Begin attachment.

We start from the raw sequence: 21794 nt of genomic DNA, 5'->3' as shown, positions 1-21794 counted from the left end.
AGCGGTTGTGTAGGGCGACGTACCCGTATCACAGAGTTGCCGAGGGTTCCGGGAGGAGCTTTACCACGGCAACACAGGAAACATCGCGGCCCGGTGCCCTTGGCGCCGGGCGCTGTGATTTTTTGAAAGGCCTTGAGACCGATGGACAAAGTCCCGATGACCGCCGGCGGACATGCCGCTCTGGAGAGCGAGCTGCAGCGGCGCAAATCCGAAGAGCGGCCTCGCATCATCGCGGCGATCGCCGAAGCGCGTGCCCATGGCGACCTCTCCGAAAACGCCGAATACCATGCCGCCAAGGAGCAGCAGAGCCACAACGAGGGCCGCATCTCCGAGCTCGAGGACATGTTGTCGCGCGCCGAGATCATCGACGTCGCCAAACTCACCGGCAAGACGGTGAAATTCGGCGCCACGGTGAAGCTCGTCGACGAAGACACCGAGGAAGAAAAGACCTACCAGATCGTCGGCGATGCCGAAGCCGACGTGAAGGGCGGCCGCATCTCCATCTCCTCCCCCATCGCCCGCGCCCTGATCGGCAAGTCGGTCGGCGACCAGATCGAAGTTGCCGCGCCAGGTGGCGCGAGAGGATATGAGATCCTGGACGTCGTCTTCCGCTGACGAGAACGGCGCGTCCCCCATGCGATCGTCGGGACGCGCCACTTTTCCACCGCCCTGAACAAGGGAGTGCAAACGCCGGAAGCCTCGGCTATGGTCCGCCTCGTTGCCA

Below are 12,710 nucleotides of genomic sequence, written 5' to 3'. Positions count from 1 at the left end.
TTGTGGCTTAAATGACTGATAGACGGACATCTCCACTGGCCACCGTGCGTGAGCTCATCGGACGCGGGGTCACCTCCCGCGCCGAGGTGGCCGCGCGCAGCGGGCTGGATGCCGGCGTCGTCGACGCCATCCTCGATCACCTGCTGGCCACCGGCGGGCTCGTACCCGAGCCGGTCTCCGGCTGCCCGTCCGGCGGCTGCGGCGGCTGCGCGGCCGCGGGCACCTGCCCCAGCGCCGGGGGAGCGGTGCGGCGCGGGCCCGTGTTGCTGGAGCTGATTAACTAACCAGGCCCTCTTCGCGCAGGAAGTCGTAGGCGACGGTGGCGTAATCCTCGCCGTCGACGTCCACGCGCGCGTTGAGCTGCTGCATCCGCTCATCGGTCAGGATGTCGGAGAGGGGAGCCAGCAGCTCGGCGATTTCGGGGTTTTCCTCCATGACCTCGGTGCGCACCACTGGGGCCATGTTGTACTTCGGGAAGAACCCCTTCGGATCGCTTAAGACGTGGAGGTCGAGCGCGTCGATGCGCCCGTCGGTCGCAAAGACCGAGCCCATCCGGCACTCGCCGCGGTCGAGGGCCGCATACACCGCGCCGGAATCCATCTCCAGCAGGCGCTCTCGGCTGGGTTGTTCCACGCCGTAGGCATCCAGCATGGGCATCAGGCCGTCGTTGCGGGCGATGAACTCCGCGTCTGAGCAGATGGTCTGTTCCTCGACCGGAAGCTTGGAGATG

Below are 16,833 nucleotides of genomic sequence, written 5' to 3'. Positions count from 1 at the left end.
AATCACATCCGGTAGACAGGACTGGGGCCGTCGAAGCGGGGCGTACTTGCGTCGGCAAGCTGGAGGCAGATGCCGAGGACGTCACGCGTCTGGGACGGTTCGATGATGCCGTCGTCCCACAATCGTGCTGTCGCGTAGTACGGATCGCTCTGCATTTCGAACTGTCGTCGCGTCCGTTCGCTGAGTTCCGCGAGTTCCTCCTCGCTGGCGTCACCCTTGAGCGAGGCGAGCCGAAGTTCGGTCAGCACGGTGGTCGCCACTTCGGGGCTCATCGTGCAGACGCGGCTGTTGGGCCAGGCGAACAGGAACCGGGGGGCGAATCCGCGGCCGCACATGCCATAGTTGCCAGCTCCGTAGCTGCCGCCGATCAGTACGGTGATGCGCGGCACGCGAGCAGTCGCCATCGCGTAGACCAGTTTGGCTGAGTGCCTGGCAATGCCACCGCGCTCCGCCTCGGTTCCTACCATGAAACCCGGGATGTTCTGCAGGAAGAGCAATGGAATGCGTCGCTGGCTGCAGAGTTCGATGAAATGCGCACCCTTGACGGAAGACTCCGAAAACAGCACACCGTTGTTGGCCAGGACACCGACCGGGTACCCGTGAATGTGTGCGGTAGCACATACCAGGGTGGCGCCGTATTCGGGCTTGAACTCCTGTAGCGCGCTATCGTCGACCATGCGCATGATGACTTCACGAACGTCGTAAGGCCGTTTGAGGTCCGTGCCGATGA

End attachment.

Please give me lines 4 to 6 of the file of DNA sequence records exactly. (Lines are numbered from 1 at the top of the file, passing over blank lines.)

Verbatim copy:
TTGTGGCTTAAATGACTGATAGACGGACATCTCCACTGGCCACCGTGCGTGAGCTCATCGGACGCGGGGTCACCTCCCGCGCCGAGGTGGCCGCGCGCAGCGGGCTGGATGCCGGCGTCGTCGACGCCATCCTCGATCACCTGCTGGCCACCGGCGGGCTCGTACCCGAGCCGGTCTCCGGCTGCCCGTCCGGCGGCTGCGGCGGCTGCGCGGCCGCGGGCACCTGCCCCAGCGCCGGGGGAGCGGTGCGGCGCGGGCCCGTGTTGCTGGAGCTGATTAACTAACCAGGCCCTCTTCGCGCAGGAAGTCGTAGGCGACGGTGGCGTAATCCTCGCCGTCGACGTCCACGCGCGCGTTGAGCTGCTGCATCCGCTCATCGGTCAGGATGTCGGAGAGGGGAGCCAGCAGCTCGGCGATTTCGGGGTTTTCCTCCATGACCTCGGTGCGCACCACTGGGGCCATGTTGTACTTCGGGAAGAACCCCTTCGGATCGCTTAAGACGTGGAGGTCGAGCGCGTCGATGCGCCCGTCGGTCGCAAAGACCGAGCCCATCCGGCACTCGCCGCGGTCGAGGGCCGCATACACCGCGCCGGAATCCATCTCCAGCAGGCGCTCTCGGCTGGGTTGTTCCACGCCGTAGGCATCCAGCATGGGCATCAGGCCGTCGTTGCGGGCGATGAACTCCGCGTCTGAGCAGATGGTCTGTTCCTCGACCGGAAGCTTGGAGATG

Below are 16,833 nucleotides of genomic sequence, written 5' to 3'. Positions count from 1 at the left end.
AATCACATCCGGTAGACAGGACTGGGGCCGTCGAAGCGGGGCGTACTTGCGTCGGCAAGCTGGAGGCAGATGCCGAGGACGTCACGCGTCTGGGACGGTTCGATGATGCCGTCGTCCCACAATCGTGCTGTCGCGTAGTACGGATCGCTCTGCATTTCGAACTGTCGTCGCGTCCGTTCGCTGAGTTCCGCGAGTTCCTCCTCGCTGGCGTCACCCTTGAGCGAGGCGAGCCGAAGTTCGGTCAGCACGGTGGTCGCCACTTCGGGGCTCATCGTGCAGACGCGGCTGTTGGGCCAGGCGAACAGGAACCGGGGGGCGAATCCGCGGCCGCACATGCCATAGTTGCCAGCTCCGTAGCTGCCGCCGATCAGTACGGTGATGCGCGGCACGCGAGCAGTCGCCATCGCGTAGACCAGTTTGGCTGAGTGCCTGGCAATGCCACCGCGCTCCGCCTCGGTTCCTACCATGAAACCCGGGATGTTCTGCAGGAAGAGCAATGGAATGCGTCGCTGGCTGCAGAGTTCGATGAAATGCGCACCCTTGACGGAAGACTCCGAAAACAGCACACCGTTGTTGGCCAGGACACCGACCGGGTACCCGTGAATGTGTGCGGTAGCACATACCAGGGTGGCGCCGTATTCGGGCTTGAACTCCTGTAGCGCGCTATCGTCGACCATGCGCATGATGACTTCACGAACGTCGTAAGGCCGTTTGAGGTCCGTGCCGATGA